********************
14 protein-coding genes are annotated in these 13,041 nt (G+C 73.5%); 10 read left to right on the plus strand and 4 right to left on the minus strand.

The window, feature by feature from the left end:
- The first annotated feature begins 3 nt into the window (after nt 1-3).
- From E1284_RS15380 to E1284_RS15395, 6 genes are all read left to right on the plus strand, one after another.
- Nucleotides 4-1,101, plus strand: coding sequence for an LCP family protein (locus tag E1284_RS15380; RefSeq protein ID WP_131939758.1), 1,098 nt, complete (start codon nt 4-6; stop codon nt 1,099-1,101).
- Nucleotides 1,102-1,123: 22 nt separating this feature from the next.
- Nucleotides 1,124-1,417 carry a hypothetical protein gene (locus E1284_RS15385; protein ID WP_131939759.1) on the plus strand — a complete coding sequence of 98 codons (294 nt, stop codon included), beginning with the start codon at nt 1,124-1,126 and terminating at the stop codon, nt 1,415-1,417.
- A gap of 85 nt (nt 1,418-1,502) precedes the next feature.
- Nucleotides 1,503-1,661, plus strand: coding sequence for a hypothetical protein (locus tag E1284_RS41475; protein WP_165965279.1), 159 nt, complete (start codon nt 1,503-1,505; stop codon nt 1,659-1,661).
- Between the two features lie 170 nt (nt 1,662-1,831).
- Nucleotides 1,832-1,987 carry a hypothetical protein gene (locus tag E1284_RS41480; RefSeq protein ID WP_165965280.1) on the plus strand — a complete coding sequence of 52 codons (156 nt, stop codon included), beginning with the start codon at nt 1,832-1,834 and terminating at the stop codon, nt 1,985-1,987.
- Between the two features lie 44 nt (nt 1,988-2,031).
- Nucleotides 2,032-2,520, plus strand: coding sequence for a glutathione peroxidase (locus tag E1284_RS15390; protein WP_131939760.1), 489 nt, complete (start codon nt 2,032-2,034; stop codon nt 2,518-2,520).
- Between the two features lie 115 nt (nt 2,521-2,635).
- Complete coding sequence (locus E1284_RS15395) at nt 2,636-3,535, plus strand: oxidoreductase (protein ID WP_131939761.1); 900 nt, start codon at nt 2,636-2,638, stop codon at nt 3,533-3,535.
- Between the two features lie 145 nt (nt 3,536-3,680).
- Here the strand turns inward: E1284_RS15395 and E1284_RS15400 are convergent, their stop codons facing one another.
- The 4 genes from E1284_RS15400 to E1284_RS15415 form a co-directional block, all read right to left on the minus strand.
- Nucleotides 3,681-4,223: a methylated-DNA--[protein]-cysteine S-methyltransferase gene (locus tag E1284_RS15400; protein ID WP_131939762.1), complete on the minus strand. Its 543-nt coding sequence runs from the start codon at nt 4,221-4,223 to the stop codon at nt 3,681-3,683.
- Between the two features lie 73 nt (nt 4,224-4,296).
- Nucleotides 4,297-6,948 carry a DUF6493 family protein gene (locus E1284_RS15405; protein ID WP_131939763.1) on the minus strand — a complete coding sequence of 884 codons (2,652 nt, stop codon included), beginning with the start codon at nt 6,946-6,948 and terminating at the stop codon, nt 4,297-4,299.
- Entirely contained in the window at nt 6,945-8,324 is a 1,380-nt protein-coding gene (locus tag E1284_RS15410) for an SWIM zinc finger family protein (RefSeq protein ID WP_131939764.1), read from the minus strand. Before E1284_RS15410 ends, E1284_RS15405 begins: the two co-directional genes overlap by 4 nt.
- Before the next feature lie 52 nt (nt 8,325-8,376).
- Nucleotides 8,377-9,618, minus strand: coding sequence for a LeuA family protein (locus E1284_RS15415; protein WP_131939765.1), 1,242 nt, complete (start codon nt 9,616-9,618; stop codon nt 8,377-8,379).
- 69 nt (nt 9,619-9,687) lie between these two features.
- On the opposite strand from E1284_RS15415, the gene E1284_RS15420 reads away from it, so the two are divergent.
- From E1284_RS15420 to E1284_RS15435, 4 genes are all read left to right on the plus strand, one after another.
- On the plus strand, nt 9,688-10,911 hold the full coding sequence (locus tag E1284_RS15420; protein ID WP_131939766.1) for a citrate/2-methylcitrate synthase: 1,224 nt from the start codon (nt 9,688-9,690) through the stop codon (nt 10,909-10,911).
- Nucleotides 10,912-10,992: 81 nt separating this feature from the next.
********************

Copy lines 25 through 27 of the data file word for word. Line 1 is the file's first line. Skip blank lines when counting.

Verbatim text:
- 69 nt (nt 9,619-9,687) lie between these two features.
- On the opposite strand from E1284_RS15415, the gene E1284_RS15420 reads away from it, so the two are divergent.
- From E1284_RS15420 to E1284_RS15435, 4 genes are all read left to right on the plus strand, one after another.